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Stopfeard Family Crest Products


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Stopfeard Family Crest Products




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See Also


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See Also




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Citations


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Citations



  1. ^ Lewis, Samuel, A Topographical Dictionary of England. Institute of Historical Research, 1848, Print.
  2. ^ 'Townships: Scarisbrick', in A History of the County of Lancaster: Volume 3, ed. William Farrer and J Brownbill (London, 1907), pp. 265-276. British History Online http://www.british-history.ac.uk/vch/lancs/vol3/pp265-276 [accessed 21 January 2017].

Other References

  1. Fairbairn. Fairbain's book of Crests of the Families of Great Britain and Ireland, 4th Edition 2 volumes in one. Baltimore: Heraldic Book Company, 1968. Print.
  2. Library of Congress. American and English Genealogies in the Library of Congress. Baltimore: Genealogical Publishing, 1967. Print.
  3. Colletta, John P. They Came In Ships. Salt Lake City: Ancestry, 1993. Print.
  4. Egle, William Henry. Pennsylvania Genealogies Scotch-Irish and German. Harrisburg: L.S. Hart, 1886. Print.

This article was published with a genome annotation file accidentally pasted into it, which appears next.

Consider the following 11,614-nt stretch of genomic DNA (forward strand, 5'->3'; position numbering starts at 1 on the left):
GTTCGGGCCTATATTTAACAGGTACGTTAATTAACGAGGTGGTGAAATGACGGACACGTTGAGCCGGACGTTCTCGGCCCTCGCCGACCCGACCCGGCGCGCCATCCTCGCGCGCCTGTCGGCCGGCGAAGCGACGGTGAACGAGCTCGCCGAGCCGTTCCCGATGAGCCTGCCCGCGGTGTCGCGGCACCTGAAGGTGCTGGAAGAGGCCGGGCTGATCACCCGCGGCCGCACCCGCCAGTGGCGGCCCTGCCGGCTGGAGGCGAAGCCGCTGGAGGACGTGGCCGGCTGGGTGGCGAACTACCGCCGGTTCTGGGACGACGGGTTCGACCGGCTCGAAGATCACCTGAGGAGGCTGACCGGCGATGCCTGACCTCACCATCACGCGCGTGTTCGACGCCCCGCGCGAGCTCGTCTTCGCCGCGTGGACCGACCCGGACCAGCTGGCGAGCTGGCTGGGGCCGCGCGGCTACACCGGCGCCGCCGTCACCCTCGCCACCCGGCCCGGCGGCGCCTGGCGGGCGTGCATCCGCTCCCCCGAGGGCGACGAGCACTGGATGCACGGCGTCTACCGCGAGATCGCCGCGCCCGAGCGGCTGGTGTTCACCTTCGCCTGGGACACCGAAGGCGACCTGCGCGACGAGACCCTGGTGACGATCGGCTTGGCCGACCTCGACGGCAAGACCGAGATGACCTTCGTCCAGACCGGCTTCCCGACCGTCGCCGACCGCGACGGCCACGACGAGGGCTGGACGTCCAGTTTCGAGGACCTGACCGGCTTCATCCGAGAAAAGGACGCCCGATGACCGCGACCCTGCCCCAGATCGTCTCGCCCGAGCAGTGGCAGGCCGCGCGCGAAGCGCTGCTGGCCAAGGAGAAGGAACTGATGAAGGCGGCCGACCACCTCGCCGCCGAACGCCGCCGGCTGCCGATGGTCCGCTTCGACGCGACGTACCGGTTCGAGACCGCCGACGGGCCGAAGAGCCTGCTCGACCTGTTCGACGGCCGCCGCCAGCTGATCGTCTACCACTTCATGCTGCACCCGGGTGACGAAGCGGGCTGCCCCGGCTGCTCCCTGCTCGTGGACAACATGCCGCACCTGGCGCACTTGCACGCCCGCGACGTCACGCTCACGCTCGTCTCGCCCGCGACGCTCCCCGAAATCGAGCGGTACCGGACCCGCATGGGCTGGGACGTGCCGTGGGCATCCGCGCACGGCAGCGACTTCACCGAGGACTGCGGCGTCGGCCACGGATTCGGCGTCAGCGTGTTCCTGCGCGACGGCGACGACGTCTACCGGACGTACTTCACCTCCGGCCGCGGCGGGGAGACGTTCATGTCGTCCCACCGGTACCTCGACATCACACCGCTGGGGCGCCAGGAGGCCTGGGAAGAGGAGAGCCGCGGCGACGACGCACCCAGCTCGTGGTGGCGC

5. Hinde, Thomas Ed. The Domesday Book England's Heritage Then and Now. Surrey: Colour Library Books, 1995. Print. (ISBN 1-85833-440-3).
  6. Passenger Lists of Vessels Arriving at Galveston Texas 1896-1951. National Archives Washington DC. Print.
  7. Best, Hugh. Debrett's Texas Peerage. New York: Coward-McCann, 1983. Print. (ISBN 069811244X).
  8. Burke, Sir Bernard. General Armory Of England, Scotland, Ireland and Wales. Ramsbury: Heraldry Today. Print.
  9. Magnusson, Magnus. Chambers Biographical Dictionary 5th edition. Edinburgh: W & R Chambers, 1990. Print.
  10. Burke, Sir Bernard. Burke's Genealogical and Heraldic History of the Landed Gentry: Including American Families with British Ancestry. (2 Volumes). London: Burke Publishing, 1939. Print.
  11. ...

The Stopfeard Family Crest was acquired from the Houseofnames.com archives. The Stopfeard Family Crest was drawn according to heraldic standards based on published blazons. We generally include the oldest published family crest once associated with each surname.

This page was last modified on 4 October 2017 at 11:15.